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Division of Family and Children Services case managers, like Michelle Doris and Zenique Johnson, will receive training from Georgia State University to identify and treat secondary traumatic stress.
Elly Yu / WABE

Working with children who have been abused and neglected can be stressful.

The Georgia Division of Family and Children Services said it’s one reason employees leave. DFCS has asked Georgia State University to help case workers cope.

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Aileen Burger loads an oral syringe with cannabis-infused oil used as medicine for her 4-year-old daughter Elizabeth, who suffers from severe epilepsy.
Brennan Linsley / AP Photo, File

A Georgia House panel heard testimony on Tuesday on a bill that would allow more conditions to be eligible for treatment by medical cannabis oil. 

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Current state law, which was passed two years ago, allows Georgians to use the oil if they have one of a limited number of conditions, like cancer and sickle cell disease. The bill would expand that list by eight conditions, including autism and PTSD.  

State Rep. Allen Peake is sponsoring the measure.

Jeff Chiu / Associated Press file

After some debate, Post-Traumatic Stress Disorder is now back in a proposed bill to expand access to medical cannabis treatments.

This week, a bill aimed at legalizing in-state cultivation of medical cannabis oil was stripped of many of its provisions, including expanding access to patients suffering from intractable pain and PTSD.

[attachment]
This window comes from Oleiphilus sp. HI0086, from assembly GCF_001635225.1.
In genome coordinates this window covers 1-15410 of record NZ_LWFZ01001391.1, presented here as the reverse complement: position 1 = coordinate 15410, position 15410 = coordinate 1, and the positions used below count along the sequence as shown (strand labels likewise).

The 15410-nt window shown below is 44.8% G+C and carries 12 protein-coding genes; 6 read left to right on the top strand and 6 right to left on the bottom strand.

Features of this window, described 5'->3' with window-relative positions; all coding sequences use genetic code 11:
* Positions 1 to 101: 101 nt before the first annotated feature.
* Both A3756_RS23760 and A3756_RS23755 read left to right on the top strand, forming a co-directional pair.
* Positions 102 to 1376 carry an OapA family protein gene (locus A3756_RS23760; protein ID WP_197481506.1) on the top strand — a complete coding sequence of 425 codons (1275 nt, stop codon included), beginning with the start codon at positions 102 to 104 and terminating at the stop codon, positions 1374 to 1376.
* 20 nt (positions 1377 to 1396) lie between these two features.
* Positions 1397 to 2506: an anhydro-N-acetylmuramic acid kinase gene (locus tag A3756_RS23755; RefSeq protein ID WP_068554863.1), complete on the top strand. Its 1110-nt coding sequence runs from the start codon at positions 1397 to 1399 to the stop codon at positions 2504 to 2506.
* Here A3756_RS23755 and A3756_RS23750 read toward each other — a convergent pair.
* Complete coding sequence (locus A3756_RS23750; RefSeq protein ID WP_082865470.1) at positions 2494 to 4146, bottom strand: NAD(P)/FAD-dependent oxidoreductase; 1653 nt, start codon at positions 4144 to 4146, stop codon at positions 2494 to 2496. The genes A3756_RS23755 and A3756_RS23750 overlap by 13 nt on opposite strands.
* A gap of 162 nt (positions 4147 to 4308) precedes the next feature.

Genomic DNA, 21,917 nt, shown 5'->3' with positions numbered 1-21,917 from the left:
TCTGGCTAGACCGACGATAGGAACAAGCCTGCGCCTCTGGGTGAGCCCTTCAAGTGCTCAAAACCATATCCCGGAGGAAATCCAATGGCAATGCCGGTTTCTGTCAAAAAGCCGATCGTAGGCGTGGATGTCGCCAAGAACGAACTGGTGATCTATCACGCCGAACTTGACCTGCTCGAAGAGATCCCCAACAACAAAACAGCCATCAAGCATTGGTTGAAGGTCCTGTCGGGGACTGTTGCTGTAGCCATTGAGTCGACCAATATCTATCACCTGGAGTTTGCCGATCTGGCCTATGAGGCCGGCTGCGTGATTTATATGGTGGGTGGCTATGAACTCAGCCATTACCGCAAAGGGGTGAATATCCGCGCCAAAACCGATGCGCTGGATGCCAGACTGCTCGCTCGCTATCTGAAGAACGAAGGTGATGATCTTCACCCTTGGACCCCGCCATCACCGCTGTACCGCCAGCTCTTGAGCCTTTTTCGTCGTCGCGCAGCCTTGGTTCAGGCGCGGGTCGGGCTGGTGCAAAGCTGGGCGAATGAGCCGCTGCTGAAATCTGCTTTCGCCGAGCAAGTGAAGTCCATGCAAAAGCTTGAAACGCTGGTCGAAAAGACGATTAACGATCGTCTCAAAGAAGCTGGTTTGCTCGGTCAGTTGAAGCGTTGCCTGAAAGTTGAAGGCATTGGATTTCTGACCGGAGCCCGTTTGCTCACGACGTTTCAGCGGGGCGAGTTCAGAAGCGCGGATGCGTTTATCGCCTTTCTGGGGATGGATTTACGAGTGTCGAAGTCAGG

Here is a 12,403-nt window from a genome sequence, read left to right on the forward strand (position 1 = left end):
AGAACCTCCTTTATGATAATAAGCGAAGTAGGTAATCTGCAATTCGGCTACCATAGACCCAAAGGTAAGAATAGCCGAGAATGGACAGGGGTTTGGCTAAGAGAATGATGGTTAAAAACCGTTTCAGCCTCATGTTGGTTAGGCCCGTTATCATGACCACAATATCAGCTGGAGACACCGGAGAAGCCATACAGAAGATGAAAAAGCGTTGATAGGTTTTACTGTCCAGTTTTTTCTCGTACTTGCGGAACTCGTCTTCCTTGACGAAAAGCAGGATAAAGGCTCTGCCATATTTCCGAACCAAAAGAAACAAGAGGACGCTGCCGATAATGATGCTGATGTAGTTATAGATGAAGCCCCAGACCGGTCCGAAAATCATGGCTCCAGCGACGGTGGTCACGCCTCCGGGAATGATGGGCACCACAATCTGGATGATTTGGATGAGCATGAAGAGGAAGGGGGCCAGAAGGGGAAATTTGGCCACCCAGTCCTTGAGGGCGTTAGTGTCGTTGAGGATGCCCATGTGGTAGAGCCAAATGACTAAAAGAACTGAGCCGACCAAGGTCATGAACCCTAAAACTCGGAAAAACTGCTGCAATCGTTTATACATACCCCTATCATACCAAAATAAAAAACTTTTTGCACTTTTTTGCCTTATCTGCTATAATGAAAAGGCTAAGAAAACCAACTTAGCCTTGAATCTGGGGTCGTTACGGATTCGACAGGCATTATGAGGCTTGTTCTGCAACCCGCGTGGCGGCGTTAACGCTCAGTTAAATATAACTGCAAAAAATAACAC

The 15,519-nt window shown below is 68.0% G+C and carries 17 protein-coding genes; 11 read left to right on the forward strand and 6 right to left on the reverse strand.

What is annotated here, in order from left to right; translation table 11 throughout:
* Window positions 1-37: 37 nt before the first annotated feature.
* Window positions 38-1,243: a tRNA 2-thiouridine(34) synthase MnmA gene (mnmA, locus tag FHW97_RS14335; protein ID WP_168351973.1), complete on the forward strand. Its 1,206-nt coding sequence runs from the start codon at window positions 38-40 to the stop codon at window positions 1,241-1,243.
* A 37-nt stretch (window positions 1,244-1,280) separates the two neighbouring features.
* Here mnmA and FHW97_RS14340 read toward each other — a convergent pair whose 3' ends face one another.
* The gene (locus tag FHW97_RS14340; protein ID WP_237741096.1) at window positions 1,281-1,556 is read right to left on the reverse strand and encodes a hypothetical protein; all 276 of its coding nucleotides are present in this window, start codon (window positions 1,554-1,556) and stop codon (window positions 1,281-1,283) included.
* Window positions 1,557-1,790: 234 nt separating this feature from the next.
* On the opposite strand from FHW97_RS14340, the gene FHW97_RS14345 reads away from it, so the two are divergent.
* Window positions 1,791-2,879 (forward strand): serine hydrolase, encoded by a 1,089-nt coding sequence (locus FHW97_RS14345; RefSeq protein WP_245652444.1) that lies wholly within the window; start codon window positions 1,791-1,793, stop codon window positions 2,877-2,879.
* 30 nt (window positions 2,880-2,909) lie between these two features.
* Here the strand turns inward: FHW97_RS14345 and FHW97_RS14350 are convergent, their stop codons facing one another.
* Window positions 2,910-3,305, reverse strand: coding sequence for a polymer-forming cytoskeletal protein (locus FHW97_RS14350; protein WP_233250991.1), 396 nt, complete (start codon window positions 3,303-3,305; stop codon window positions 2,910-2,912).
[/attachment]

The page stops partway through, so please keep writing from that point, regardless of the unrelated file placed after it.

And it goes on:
"It was tough watching it,” said state Rep. David Clark, who has pushed hard to make sure PTSD makes the list.

Virtual reality headset
Alison Guillory / WABE

Virtual reality is being used in a lot of new ways.

At Emory University, researchers are using virtual reality to treat veterans who suffered sexual abuse in the military and now have posttraumatic stress disorder (PTSD).

Inside a dark room, patients wear a head-mounted display, headphones, hold a joystick in their hands and sit on a chair where they can feel vibrations.

As they move their heads, they can see anything above them – like the sky, if they look down, they can see their feet.

Dr. Loren Post with a patient at Emory's Brain Health Center.
Emory Brain Health Center

When you think of virtual reality, maybe you think of video games that immerse you in fantastical worlds where you might fly, fight bad guys or do other things you’d — probably — never do in real life.

But tech experts tell us that expanded technology may mean that activities from online shoe shopping to attending conferences could soon involve an element of VR. In fact, the technology has already moved beyond sci-fi and into the world of mental health ... taking us into those dark corners that scare us most.

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